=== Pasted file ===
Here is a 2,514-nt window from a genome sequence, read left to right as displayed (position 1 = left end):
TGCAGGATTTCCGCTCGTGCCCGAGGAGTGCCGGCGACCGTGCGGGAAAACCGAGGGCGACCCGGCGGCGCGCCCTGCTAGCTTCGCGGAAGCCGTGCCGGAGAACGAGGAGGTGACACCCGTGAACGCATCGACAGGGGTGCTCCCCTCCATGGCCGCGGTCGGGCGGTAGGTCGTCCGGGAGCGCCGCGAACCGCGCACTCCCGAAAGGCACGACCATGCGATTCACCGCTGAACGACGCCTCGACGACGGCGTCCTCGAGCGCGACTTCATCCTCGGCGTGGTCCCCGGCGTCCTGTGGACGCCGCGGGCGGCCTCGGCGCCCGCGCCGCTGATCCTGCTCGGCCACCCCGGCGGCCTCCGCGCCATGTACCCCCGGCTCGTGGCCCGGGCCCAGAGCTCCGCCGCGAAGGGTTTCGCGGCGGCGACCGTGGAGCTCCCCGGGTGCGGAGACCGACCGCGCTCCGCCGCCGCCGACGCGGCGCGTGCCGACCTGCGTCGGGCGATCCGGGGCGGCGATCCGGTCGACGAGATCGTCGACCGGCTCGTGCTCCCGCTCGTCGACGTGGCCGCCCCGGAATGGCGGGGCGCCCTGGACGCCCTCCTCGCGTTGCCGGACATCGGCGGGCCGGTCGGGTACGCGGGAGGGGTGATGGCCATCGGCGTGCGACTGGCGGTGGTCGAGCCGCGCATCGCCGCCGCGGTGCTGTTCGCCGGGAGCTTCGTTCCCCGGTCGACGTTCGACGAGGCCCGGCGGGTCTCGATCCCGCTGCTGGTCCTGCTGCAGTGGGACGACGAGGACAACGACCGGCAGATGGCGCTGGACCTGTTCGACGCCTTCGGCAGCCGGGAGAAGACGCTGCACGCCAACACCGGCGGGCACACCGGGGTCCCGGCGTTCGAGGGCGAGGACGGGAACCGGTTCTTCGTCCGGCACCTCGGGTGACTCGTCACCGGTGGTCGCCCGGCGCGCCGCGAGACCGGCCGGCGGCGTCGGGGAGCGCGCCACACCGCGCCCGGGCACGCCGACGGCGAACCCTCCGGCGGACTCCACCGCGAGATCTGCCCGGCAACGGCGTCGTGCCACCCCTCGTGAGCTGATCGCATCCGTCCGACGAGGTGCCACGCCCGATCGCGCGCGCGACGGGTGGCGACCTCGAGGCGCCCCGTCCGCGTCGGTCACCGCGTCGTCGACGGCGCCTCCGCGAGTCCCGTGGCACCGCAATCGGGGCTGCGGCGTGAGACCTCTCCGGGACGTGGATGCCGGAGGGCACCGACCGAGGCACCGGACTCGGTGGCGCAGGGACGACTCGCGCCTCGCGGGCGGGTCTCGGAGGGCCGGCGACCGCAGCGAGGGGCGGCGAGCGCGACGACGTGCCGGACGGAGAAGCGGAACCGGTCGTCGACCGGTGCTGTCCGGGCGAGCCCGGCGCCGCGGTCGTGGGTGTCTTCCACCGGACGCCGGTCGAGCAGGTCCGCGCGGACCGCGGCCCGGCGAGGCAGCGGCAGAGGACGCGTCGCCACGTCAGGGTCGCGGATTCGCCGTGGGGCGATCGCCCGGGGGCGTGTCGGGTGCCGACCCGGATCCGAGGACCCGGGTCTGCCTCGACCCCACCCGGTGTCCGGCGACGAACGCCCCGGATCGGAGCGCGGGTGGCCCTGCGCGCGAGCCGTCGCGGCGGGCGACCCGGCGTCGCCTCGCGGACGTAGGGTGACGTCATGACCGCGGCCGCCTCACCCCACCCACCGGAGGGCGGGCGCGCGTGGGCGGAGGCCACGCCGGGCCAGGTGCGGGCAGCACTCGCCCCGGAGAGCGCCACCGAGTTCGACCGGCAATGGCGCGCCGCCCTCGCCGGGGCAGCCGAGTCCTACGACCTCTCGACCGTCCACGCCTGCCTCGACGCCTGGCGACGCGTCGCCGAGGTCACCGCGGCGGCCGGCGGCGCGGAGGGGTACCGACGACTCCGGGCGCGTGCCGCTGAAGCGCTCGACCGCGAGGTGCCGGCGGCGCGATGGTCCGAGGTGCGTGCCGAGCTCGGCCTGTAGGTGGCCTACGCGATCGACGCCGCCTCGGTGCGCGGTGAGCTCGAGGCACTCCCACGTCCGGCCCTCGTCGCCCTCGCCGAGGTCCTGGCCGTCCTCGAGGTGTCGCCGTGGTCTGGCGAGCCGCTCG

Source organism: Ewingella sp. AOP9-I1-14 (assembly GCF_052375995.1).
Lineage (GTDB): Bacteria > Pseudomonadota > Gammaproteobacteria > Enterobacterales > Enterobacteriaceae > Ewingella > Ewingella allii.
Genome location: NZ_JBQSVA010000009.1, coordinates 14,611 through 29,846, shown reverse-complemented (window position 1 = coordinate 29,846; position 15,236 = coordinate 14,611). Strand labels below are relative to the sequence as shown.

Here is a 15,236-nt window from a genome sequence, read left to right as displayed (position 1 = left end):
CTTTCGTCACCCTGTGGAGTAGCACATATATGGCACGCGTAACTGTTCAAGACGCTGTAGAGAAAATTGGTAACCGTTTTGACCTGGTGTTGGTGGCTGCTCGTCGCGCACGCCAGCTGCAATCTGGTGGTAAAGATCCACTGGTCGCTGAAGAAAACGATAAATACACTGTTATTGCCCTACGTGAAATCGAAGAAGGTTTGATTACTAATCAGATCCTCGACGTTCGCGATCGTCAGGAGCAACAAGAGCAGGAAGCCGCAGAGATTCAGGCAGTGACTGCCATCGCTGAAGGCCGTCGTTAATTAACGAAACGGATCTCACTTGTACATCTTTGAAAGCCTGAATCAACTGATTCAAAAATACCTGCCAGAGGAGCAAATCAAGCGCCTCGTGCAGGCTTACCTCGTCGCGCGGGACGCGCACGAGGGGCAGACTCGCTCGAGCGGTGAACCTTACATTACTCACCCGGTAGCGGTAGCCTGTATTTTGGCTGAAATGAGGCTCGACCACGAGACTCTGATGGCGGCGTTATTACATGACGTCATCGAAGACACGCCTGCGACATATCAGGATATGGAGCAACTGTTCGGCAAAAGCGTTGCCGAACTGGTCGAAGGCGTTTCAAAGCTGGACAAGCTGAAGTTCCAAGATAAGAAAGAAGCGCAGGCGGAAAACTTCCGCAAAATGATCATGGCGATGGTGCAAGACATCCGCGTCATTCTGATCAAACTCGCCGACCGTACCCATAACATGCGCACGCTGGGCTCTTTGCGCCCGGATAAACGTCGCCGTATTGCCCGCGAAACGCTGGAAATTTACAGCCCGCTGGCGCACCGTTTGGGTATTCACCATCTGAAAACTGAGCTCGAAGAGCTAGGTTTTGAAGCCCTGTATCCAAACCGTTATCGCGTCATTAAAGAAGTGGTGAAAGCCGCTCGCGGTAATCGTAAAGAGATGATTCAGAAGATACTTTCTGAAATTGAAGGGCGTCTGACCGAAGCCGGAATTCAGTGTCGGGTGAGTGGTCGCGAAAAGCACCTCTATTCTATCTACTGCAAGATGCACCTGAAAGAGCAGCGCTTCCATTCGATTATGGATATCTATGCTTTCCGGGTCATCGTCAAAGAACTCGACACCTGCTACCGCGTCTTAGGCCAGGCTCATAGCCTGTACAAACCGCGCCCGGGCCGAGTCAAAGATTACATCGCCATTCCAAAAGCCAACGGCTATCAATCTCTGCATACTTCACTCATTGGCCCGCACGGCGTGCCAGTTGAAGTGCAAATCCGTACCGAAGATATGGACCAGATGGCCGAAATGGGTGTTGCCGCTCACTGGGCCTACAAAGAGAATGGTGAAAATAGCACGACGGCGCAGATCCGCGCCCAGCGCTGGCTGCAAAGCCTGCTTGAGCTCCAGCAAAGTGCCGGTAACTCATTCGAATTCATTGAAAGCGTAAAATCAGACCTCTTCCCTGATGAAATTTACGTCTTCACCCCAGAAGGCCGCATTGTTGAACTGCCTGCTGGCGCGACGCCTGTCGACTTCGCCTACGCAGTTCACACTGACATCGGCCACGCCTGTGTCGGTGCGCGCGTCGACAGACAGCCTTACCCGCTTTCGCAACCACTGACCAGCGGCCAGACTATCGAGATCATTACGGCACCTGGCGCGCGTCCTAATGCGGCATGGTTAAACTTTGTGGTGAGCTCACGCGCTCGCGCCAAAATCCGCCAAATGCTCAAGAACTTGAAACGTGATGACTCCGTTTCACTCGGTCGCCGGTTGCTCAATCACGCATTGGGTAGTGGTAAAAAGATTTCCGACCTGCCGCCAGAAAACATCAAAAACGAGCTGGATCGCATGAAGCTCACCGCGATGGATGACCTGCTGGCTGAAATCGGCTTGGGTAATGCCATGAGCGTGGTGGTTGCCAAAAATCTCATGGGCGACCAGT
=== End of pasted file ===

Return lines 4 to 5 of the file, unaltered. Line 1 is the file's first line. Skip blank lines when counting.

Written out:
Lineage (GTDB): Bacteria > Pseudomonadota > Gammaproteobacteria > Enterobacterales > Enterobacteriaceae > Ewingella > Ewingella allii.
Genome location: NZ_JBQSVA010000009.1, coordinates 14,611 through 29,846, shown reverse-complemented (window position 1 = coordinate 29,846; position 15,236 = coordinate 14,611). Strand labels below are relative to the sequence as shown.